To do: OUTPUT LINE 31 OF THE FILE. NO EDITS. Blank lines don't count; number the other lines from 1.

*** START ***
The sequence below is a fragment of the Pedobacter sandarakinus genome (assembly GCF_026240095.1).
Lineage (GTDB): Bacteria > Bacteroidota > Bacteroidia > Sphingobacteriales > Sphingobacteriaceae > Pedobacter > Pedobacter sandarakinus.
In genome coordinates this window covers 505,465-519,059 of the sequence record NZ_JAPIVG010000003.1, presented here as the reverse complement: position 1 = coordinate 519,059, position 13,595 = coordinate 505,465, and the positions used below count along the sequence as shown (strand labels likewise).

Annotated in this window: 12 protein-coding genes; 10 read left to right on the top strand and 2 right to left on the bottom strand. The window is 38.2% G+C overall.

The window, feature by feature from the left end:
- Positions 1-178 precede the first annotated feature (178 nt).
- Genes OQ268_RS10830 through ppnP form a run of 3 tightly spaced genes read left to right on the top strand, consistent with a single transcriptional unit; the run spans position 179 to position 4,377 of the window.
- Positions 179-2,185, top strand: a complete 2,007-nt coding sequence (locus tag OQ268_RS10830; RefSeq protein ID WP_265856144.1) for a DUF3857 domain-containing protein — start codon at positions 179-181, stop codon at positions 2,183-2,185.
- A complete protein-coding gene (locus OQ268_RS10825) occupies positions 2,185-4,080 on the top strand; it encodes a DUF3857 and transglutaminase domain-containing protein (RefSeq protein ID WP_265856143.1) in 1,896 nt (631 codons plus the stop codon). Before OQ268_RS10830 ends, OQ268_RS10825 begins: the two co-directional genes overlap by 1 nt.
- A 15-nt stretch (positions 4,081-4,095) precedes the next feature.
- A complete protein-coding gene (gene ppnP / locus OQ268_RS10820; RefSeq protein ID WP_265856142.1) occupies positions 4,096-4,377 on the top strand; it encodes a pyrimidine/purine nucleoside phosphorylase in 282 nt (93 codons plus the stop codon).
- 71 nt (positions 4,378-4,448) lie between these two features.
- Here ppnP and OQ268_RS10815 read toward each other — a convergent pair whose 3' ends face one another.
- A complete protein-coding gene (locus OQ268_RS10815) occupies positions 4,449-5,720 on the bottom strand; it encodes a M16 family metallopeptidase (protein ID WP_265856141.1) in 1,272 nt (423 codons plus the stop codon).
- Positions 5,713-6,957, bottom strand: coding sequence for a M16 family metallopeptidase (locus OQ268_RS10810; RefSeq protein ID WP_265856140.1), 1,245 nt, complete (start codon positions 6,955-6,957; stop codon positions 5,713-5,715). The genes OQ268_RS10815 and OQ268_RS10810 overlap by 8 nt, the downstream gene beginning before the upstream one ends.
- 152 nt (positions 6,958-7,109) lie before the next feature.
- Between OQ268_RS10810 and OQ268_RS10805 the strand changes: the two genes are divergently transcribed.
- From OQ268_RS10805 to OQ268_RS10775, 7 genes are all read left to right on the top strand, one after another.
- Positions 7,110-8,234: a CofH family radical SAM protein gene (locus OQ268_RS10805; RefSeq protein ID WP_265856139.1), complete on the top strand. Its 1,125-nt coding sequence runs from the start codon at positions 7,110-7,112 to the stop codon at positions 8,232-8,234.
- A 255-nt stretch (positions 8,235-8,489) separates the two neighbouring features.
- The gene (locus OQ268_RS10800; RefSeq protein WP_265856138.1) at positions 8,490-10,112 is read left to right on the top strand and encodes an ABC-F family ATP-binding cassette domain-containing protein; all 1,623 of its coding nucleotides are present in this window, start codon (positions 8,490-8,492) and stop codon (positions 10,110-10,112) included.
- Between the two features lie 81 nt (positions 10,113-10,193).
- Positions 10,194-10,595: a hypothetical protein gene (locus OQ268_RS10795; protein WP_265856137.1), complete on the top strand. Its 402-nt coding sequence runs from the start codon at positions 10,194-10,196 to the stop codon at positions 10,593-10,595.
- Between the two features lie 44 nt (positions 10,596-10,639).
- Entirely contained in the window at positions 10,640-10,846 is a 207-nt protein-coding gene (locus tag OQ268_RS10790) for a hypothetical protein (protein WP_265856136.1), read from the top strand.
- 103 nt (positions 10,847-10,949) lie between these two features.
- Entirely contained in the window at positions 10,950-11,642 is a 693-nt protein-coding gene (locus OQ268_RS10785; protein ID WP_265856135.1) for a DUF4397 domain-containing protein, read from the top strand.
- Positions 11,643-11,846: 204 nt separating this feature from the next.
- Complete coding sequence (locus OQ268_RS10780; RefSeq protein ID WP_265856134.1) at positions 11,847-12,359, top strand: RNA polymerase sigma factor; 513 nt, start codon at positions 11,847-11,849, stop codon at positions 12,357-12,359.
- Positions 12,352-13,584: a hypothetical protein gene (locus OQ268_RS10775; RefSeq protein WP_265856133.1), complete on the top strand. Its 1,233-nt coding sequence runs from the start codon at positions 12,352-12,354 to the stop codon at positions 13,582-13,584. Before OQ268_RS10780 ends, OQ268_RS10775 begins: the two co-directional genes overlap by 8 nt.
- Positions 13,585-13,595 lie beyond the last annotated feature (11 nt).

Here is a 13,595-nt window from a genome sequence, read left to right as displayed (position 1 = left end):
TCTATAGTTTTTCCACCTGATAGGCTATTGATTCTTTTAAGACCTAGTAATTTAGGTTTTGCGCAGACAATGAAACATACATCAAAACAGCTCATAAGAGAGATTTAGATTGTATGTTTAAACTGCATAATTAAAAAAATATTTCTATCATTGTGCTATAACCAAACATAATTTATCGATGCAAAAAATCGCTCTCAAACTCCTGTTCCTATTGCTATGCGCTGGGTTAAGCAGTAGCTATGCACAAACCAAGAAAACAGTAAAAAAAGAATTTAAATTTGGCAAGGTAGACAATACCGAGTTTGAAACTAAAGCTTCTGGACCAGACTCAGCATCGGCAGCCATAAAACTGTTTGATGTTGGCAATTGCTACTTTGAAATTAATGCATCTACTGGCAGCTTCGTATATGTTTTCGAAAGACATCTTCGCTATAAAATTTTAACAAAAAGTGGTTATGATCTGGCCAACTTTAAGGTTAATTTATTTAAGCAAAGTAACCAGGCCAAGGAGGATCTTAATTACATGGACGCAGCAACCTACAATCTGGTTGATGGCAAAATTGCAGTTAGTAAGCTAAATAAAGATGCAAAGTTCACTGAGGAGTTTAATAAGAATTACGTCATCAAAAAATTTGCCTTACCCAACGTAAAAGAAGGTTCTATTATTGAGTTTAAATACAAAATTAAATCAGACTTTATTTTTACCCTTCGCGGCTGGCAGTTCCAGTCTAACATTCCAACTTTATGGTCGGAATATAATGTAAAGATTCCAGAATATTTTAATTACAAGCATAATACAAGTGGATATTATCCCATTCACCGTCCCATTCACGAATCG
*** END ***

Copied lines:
- Positions 13,585-13,595 lie beyond the last annotated feature (11 nt).